In this video, long-time Reder Landscaping employee Steve Cross demonstrates the proper approach to dormant fall hydrangea pruning.
All hydrangeas benefit from annual pruning to maintain the “Three S’s” (size, shape and structure), as well as to improve flowering next spring and summer. With dormant pruning hydrangeas during late fall you get the added benefit of being able to harvest the spent flowers for use in indoor arrangements, as Steve demonstrates.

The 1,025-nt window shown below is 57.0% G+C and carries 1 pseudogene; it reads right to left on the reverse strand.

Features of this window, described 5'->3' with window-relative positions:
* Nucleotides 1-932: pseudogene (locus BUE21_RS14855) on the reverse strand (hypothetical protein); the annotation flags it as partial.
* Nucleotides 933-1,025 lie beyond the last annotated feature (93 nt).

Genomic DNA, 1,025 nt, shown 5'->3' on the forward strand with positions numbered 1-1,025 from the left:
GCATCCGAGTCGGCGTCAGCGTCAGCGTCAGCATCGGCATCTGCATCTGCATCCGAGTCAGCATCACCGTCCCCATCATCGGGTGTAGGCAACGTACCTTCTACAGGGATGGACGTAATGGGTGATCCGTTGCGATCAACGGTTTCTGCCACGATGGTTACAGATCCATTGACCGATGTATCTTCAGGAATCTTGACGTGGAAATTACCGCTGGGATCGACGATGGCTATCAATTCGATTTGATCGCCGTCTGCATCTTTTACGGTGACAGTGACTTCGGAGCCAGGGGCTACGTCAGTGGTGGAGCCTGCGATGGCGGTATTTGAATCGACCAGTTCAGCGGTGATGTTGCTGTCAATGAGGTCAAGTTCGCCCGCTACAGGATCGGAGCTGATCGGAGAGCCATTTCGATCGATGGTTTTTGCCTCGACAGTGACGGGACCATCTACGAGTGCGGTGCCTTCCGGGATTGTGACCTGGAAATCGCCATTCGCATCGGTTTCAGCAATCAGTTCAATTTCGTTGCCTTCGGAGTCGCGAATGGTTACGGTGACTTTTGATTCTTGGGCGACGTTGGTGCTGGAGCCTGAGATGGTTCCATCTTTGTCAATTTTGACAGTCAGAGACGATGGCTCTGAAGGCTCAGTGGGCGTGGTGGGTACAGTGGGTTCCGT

Learn More About How to Prune Hydrangeas
Keep in mind, only hydrangeas that flower on new growth, like the Annabelle and Paniculata varieties, benefit from being dormant pruned during late fall, winter, or early spring. To learn more about the best times of year for pruning different Hydrangea varieties, go to this article on the Reder blog.
Need Help with Dormant Fall Hydrangea Pruning?
From plant care to lawn care to irrigation to landscape design and installation (and snow removal) – Reder Landscaping is the one company that does it all!